The Sinking Ship Song

by Mark Calderwood

Come sail your ships around me. And burn your bridges down?

In a co-ordinated flurry that soaked social media in chardonnay and schmaltz, the Sydney Opera House recently released its Ship Song Project. Created by Sydney creative agency Three Drunk Monkeys, the year-long project presents the esteemed song by Nick Cave & the Bad Seeds ‘recreated’ by a variety of musical artists beneath the famed architectural sails.

A wash of marketing hyperbole accompanied the media release, much of it focusing on the venue rather than the art. The ABC described it as ‘love song to our world heritage wonder.’ CNN went even further, calling it a tribute to the ‘arts epicentre of the nation’, with the ’emotional idealism of Nick Cave’s tune’ showcasing the ‘harborside (sic) home’ of a ‘creative nation’ to the world.

In plain speaking, it’s a promotional piece. An ad. One that turns a genuinely wrenching classic by a subversive songwriter into an insipid Qantas ad, while passing itself off as high culture.

This isn’t culture: Nick Cave performing at the Opera House would have been culture. This, to call a spade a spade, is commercialism that attempts to cash in on, and generate cultural cachet out of, two-decades old indie cred. As an art work it is aesthetically dishonest, intellectually disingenuous and pseudo-edgy saccharine that is aimed squarely, and somewhat patronisingly, at the lowest common denominator.

What do Daniel Johns, Sarah Blasko, The Temper Trap or Angus & Julia Stone have to do with opera? They might be current pop luminaries, but their inclusion in this project is bewildering- the contrived casting looks more influenced by ARIA sales than by any genuine relationship with the Opera House. No, that content is provided by having ballet classes, powdered wigs and the Bangarra Dance Company randomly shoehorned into the sequence backgrounds…at least when it’s not simply bare stages and packing crates, so we know it’s Serious Art.

Even more tragically, despite the extraordinary talent of the participating artists, the finished product resembled nothing so much as a rehash of Stairways to Heaven. Teddy Tahu Rhodes’ operatic rendition, or instance, immediately brings to mind Michael Turkic and Sandra Hahn’s gloriously overblown version of the rock classic, while John Bell gravely speaking his assigned line (all of five words) is an unintentional parody of the late Leonard Teale’s deadpan recitation. But while there were moments in the 1989 comedy project when farce approached art, it’s much harder to stomach when art approaches farce.

Cultural vandalism may be what all the cool kids are doing nowadays (looking at you, ABC) but this seems a very public case where one of our most prominent cultural institutions is falling down on the job, and shortchanging itself with its own vision. What constitutes ‘culture’, high or low, when the self-proclaimed icon of culture trades off pop stars, relegating its own purpose- opera, dance and theatre- to the background?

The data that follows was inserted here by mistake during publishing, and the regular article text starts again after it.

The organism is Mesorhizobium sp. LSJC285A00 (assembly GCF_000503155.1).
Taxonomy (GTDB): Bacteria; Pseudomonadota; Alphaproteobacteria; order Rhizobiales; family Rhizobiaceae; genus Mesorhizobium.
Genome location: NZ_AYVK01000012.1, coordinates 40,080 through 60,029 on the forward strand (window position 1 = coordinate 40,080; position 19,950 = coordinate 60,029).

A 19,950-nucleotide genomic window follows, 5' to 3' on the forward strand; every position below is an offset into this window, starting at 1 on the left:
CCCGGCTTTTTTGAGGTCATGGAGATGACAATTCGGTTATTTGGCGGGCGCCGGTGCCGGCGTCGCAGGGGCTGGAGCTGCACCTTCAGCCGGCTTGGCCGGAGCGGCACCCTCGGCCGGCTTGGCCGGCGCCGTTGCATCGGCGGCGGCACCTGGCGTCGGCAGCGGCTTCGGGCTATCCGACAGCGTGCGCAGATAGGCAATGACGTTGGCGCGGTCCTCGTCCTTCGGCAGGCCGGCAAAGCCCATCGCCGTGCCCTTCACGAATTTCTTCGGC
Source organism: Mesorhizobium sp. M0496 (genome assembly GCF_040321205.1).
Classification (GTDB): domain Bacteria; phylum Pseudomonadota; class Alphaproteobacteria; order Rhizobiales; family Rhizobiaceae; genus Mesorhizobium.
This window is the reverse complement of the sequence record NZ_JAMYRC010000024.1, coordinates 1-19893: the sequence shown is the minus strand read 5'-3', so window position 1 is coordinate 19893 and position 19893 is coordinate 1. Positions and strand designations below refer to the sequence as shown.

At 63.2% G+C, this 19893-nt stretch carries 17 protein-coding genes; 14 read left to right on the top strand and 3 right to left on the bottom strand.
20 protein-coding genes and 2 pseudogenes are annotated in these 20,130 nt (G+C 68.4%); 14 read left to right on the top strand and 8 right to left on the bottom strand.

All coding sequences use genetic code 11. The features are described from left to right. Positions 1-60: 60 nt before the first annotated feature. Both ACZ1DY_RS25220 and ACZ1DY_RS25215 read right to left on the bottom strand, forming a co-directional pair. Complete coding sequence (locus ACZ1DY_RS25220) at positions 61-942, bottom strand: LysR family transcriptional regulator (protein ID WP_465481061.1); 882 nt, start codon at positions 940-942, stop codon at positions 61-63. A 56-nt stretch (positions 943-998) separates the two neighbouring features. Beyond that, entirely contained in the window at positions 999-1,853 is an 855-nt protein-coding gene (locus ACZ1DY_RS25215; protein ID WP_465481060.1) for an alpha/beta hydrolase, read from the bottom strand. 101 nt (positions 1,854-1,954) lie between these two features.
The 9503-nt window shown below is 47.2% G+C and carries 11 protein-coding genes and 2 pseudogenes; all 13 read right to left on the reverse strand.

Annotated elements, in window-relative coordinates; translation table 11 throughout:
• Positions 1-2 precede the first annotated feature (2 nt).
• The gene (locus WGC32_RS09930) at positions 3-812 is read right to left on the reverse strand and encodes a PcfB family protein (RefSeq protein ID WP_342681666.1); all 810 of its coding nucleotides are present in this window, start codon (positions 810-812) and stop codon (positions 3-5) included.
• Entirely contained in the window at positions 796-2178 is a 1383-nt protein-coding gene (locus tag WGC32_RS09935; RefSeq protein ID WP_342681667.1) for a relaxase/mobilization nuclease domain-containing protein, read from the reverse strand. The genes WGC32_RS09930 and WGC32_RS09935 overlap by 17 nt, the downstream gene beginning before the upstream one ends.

To be fair, the Opera House is undeniably a beleaguered institution, like many others hobbled by the appalling dearth of funding to stage and promote the art forms that are its raison and mainstay. But are our public cultural institutions justified in doing whatever it takes to appeal to the Facebook generation, disguising treacle-thick marketing as art? What price reputation?

It’s even more disturbing to think that the project really is a reflection of ‘a creative nation’: pandering to populism, dumbing down art and paying ‘tribute’ without understanding. (Angus Stone, for example, witters ‘it’s almost like the song’s written for the Opera House and bridge,’ misreading (as did the project director, apparently) the lyric as referring to literal sailing ships rather than a metaphor for justifying infidelity. Not so surprising, given he admits not being aware of the original Ship Song until being asked to join the project.) Worse, not even lip service is paid to the intent and aesthetic of the originating artist;  a few grand in the hip pocket may secure permission, but it doesn’t seem to buy genuine respect (except perhaps from Katie Noonan, who has previously navigated similar waters with dignity.)

Standing trial-by-facebook, the five-minute video met with rapturous bleats of approval: chief among the comments were ‘something that doesn’t appeal to middle-aged people living in Rose Bay,’ and ‘I cried…then I came’. Reasoned argument if ever it was heard. (Plus, ick.) But then, advertising is designed to exploit emotion. This might be the direction the Opera House plans to head in once those snobby aria-loving dowagers are shuffled off, but seriously, is the demographic who flock to see the creator of True Blood really going to come back for a season of interpretive dance?

As a contemporary art project, the Ship Song Project taps into a broader dialogue with the state and direction of the arts in Australia, and poses some unsettling questions. To quote Winston Churchill, ‘criticism…fulfils the same function as pain in the human body. It calls attention to an unhealthy state of things.’

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